It’s good to see that this particular piece of scaremongering rubbish has gone, but it’s important to note that (1) no admission of fault has been made by the Daily Mail – when the PCC ‘negotiates’ a resolution the process involves no direct admission by the publication concerned that it did anything wrong, so it’s neither a victory for the complainant nor a defeat for bad journalism; (2) that the Daily Mail is required to give no explanation or correction of the original story, just quietly to ‘disappear’ it, in accordance with the cosy way the PCC’s model of ‘self regulation’ works; and (3) this is one ‘resolution’ pertaining to one story, which sets no precedent and provides no guarantee that this kind of story will not appear again in this publication and in others. Indeed, let’s be honest, we all know we are going to be seeing a lot more of this kind of thing because it sells papers, and the titles concerned (by no means limited to the bottom end of the market) have no conception that there is anything wrong with it.
As it happens we may not be seeing the PCC ‘resolving’ complaints this way for much longer. The Leveson Inquiry is currently conducting a wide-ranging investigation of ‘the culture, practice and ethics’ of the UK press, and (while Lord Justice Leveson himself has been very careful not to commit himself to any specific future course of action) it is highly likely that the replacement of the PCC, and possibly the complete reform of the current ‘self regulation’ model, will form a part of the Inquiry’s ultimate recommendations. It’s very encouraging to see that one of the areas Leveson is looking at is the way science is reported in the press. In January the Inquiry heard from Fiona Fox of the Science Media Centre (her evidence before the Inquiry can be found here, beginning on page 5 of the ‘Transcript of Afternoon Hearing 24 January 2012’ PDF) who spoke very eloquently on the power of the media in informing the public about science and the consequent responsibility of the media to get its facts right.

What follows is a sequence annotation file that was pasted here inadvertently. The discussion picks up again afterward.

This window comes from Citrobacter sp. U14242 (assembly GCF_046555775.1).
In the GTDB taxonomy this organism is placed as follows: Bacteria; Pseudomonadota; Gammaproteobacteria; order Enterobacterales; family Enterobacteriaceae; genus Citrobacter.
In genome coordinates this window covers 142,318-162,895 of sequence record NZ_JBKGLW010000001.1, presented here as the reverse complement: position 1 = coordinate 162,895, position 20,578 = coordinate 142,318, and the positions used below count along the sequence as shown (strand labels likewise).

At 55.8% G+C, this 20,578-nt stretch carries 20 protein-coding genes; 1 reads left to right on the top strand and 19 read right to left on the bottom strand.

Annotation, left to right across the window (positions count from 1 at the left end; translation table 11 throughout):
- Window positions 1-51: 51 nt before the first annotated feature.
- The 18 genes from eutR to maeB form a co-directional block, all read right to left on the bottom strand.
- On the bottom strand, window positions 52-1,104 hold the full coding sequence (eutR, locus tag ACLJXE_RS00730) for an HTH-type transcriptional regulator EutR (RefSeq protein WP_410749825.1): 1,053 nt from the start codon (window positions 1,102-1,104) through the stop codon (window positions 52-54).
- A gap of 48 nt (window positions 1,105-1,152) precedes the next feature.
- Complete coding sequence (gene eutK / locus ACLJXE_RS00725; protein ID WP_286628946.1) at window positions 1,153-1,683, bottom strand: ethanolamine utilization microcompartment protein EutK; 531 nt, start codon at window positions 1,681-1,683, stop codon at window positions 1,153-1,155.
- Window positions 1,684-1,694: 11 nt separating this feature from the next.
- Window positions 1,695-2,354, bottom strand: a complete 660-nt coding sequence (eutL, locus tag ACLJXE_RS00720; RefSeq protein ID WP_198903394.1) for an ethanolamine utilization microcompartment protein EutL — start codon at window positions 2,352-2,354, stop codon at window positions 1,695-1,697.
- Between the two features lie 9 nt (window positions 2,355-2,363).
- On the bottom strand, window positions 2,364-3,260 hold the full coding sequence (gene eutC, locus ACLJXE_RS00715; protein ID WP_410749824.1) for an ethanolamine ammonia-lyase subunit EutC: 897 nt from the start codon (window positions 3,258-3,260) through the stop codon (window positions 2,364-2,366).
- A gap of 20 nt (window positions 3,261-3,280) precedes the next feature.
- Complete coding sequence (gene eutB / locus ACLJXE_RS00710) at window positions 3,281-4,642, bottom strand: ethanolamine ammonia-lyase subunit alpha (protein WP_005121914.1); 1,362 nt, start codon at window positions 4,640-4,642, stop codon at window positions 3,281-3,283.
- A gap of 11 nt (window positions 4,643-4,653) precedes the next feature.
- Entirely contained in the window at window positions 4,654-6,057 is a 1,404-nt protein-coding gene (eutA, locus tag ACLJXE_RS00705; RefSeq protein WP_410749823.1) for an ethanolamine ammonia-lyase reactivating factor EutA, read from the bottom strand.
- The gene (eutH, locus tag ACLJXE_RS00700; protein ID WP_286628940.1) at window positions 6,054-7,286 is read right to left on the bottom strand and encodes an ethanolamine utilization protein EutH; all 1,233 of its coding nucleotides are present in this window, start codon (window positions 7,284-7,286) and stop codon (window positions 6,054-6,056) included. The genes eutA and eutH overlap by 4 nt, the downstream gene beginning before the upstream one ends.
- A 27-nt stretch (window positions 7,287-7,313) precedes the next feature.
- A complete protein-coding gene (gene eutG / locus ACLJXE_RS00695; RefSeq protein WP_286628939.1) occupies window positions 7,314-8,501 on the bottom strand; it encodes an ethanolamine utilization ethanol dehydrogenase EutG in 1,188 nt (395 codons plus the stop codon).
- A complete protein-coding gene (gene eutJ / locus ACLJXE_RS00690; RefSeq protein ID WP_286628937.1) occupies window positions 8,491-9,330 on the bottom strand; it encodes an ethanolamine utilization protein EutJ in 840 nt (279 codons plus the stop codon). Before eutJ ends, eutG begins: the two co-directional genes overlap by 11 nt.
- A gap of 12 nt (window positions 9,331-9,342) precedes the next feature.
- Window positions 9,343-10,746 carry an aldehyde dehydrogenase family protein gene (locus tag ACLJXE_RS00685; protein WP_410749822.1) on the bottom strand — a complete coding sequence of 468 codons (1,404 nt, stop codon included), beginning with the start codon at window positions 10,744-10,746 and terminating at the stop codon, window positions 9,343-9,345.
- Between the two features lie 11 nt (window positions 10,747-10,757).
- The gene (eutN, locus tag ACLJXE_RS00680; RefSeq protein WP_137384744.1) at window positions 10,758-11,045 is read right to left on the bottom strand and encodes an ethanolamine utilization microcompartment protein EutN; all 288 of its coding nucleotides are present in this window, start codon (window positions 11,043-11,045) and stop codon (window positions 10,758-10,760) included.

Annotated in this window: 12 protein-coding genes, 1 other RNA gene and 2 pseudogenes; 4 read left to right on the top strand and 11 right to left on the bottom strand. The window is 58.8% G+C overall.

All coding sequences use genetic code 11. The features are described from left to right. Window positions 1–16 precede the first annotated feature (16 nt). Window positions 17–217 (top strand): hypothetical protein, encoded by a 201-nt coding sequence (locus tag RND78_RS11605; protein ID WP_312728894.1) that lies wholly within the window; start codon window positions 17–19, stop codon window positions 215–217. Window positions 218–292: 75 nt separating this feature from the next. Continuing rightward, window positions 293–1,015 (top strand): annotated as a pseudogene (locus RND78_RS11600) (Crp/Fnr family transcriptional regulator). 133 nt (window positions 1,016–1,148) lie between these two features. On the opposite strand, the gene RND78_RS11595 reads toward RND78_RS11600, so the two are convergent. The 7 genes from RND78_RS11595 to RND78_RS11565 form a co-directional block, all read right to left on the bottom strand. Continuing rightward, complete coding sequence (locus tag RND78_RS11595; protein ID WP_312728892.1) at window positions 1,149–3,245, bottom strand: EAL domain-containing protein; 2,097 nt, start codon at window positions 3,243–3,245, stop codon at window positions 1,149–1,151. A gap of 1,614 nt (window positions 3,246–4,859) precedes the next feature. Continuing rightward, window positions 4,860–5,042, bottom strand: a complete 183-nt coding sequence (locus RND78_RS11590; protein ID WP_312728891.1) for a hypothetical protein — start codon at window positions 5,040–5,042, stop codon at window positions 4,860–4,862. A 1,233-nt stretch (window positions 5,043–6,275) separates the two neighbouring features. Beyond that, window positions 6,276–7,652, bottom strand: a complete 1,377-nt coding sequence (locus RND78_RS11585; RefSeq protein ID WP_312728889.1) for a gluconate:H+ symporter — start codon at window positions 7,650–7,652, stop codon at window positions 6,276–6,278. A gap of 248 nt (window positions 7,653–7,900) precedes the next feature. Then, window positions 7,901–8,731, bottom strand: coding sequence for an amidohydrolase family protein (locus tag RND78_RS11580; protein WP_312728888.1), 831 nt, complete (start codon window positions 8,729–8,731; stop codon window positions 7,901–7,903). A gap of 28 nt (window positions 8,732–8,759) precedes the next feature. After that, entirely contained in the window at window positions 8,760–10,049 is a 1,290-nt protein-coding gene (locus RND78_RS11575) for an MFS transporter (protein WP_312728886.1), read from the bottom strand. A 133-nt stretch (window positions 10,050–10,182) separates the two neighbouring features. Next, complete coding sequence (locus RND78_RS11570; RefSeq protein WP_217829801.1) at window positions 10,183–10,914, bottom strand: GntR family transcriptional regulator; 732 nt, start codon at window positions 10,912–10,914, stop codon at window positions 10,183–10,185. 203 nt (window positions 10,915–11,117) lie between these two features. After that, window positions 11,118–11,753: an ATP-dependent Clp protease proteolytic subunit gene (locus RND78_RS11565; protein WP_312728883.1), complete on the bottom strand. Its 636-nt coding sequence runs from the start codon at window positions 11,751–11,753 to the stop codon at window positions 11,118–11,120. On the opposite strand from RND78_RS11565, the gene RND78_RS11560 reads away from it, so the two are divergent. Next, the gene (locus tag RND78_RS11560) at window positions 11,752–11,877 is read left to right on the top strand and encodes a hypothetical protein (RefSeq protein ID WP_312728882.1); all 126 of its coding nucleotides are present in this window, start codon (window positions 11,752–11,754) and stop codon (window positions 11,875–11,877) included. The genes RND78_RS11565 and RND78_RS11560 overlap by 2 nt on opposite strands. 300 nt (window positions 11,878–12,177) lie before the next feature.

An instance of the kind of irresponsible and misleading sensationalism she was warning against had been provided earlier in the Inquiry by Dawn Neesom, editor of the Daily Star (a tabloid), who was challenged over a front-page spread headlined ‘Terror As Plane Hits Ash Cloud’ and featuring an image apparently of a plane with engines spitting fire as it plunged through a dark grey ash cloud. This was published on 21 April 2010, at the time of the Eyjafjallajökull eruption and associated airspace closures, and apparently caused such alarm that the paper was removed from sale in airports. The picture was of a non-existent event: it was a grab from a TV documentary’s computer reconstruction of a notable ash cloud encounter which took place in 1982 (Neesom’s evidence is here, the ash cloud story is discussed on page 14 of the ‘Transcript of Morning Hearing 12 January 2012’ PDF). The Daily Star later apologized for this story, up to a point. Apropos of Eyjafjallajökull coverage specifically, it is interesting to see that a new paper in the Journal of Geophysical Research examining newspaper coverage of that event reports that of 669 quotes used in the press reports only 9% came from volcanologists, and volcanological pieces were placed ‘well down the reporting order’. The subtext appears to be newspapers chose to emphasize chaos and disruption because that makes for a better story (disclaimer – I haven’t yet read the J. Geophys. R. paper, only the abstract).
Volcanoes are only a small part of media science coverage, but at times a very high-profile one, and it’s vital that every pressure is brought to bear on the media to provide responsible, soundly based and informative science coverage in this area as in others. In that respect the internet has an important role to play, and Erik Klemetti in particular deserves praise for his ceaseless war on media scaremongering at Eruptions. It is a crucial issue, for, as Martin Robbins put it yesterday in his Lay Scientist blog at The Guardian, ‘Bad science reporting isn’t just an irritant to nerdy pedants like me, it’s something that risks people’s health and undermines their ability to make informed choices’.
At one end of the scale, it’s depressing when newspapers reporting on volcanic activity can’t be bothered to get a picture of the right volcano. At the other, things get dangerous when ignorant fools are given space in respectable papers to claim that volcanic ash poses no risk to aircraft. The media has responsibility to inform itself before presuming to inform others; and its duty to get things right is precisely proportional to its power to shape public discourse.